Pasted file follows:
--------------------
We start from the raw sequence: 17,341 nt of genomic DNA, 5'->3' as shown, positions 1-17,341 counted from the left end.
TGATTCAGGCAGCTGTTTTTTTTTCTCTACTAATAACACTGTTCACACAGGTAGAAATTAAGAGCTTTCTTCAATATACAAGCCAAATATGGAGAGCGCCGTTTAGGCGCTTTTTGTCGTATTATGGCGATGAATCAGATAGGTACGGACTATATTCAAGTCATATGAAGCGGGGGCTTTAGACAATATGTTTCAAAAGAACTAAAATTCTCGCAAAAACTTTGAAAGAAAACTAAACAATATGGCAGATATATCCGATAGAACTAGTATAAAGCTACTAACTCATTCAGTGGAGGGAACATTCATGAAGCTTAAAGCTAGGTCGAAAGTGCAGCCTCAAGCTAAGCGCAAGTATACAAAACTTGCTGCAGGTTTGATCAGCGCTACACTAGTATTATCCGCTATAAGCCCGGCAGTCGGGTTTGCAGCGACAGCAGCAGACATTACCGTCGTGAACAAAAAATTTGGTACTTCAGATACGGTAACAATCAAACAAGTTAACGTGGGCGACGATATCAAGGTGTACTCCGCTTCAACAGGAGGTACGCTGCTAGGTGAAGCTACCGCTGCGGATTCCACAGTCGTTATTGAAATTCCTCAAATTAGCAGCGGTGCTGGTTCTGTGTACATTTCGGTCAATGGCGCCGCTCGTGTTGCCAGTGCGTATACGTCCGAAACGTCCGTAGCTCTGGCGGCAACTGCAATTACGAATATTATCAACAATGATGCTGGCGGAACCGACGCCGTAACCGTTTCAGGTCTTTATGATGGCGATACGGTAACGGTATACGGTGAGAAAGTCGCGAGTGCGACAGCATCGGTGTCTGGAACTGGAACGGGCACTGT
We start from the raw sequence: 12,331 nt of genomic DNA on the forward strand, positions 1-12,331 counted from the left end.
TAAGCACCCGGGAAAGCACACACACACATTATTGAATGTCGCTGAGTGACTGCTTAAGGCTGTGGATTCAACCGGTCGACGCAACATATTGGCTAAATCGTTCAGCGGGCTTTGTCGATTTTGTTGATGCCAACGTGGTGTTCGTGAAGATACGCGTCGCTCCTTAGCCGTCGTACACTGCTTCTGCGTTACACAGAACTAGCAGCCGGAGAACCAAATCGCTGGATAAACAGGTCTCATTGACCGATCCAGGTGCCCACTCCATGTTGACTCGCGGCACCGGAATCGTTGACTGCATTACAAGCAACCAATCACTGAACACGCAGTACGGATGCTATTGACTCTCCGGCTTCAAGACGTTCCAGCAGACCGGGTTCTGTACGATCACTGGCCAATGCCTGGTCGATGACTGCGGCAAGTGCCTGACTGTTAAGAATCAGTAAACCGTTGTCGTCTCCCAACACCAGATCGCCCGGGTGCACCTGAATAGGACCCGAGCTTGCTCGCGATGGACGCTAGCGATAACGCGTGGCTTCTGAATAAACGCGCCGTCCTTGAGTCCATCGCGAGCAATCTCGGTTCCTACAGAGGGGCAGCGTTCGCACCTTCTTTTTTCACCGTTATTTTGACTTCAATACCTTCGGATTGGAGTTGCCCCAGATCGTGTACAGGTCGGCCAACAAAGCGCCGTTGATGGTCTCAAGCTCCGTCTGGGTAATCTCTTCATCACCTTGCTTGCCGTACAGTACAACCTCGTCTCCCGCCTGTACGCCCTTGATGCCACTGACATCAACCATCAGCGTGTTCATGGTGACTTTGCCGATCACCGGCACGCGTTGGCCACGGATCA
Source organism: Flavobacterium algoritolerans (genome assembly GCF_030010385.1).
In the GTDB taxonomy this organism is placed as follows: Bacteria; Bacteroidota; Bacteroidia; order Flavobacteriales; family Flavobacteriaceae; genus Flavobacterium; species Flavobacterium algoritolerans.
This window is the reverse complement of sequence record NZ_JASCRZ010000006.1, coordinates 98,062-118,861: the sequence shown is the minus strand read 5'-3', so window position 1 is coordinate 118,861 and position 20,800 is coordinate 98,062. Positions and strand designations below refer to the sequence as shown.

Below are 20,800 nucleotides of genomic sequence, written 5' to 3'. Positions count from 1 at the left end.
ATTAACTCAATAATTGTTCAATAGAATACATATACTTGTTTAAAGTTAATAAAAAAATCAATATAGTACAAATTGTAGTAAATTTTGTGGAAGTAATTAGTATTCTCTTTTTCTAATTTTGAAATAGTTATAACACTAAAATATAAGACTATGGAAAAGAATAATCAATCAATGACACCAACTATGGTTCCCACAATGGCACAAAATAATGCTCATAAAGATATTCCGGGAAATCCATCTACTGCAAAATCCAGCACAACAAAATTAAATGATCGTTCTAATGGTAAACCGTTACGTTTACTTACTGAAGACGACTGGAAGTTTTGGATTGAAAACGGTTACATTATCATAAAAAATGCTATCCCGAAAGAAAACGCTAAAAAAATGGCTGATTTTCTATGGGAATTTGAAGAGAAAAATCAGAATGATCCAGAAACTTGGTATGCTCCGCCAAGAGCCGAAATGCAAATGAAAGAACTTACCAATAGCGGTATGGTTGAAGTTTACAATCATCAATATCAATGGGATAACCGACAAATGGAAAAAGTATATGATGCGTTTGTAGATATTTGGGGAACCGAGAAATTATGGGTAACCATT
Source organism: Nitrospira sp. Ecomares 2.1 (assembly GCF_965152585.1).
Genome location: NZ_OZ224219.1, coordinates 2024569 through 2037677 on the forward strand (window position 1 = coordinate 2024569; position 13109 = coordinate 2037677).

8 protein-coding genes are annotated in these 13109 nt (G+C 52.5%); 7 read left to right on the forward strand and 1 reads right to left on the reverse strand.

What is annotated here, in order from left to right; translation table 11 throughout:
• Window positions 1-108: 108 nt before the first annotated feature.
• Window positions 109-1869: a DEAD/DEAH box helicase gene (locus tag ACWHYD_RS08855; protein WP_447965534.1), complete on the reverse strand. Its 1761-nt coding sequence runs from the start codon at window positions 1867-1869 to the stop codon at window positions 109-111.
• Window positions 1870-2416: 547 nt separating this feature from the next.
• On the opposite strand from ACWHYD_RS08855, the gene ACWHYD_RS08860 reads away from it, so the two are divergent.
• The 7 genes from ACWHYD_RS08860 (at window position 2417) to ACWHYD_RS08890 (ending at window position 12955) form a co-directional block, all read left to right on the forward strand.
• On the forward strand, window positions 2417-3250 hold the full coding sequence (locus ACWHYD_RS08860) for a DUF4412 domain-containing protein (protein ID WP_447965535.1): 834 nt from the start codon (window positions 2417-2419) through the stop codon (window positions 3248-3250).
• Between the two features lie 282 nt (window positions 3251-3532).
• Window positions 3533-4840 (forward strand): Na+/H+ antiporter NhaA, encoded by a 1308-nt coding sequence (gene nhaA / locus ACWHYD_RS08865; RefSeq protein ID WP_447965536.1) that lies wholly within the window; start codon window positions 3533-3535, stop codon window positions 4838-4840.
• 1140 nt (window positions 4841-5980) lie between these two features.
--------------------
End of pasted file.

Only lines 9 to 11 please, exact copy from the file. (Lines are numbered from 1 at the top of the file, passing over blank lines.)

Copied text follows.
ATTAACTCAATAATTGTTCAATAGAATACATATACTTGTTTAAAGTTAATAAAAAAATCAATATAGTACAAATTGTAGTAAATTTTGTGGAAGTAATTAGTATTCTCTTTTTCTAATTTTGAAATAGTTATAACACTAAAATATAAGACTATGGAAAAGAATAATCAATCAATGACACCAACTATGGTTCCCACAATGGCACAAAATAATGCTCATAAAGATATTCCGGGAAATCCATCTACTGCAAAATCCAGCACAACAAAATTAAATGATCGTTCTAATGGTAAACCGTTACGTTTACTTACTGAAGACGACTGGAAGTTTTGGATTGAAAACGGTTACATTATCATAAAAAATGCTATCCCGAAAGAAAACGCTAAAAAAATGGCTGATTTTCTATGGGAATTTGAAGAGAAAAATCAGAATGATCCAGAAACTTGGTATGCTCCGCCAAGAGCCGAAATGCAAATGAAAGAACTTACCAATAGCGGTATGGTTGAAGTTTACAATCATCAATATCAATGGGATAACCGACAAATGGAAAAAGTATATGATGCGTTTGTAGATATTTGGGGAACCGAGAAATTATGGGTAACCATT
Source organism: Nitrospira sp. Ecomares 2.1 (assembly GCF_965152585.1).
Genome location: NZ_OZ224219.1, coordinates 2024569 through 2037677 on the forward strand (window position 1 = coordinate 2024569; position 13109 = coordinate 2037677).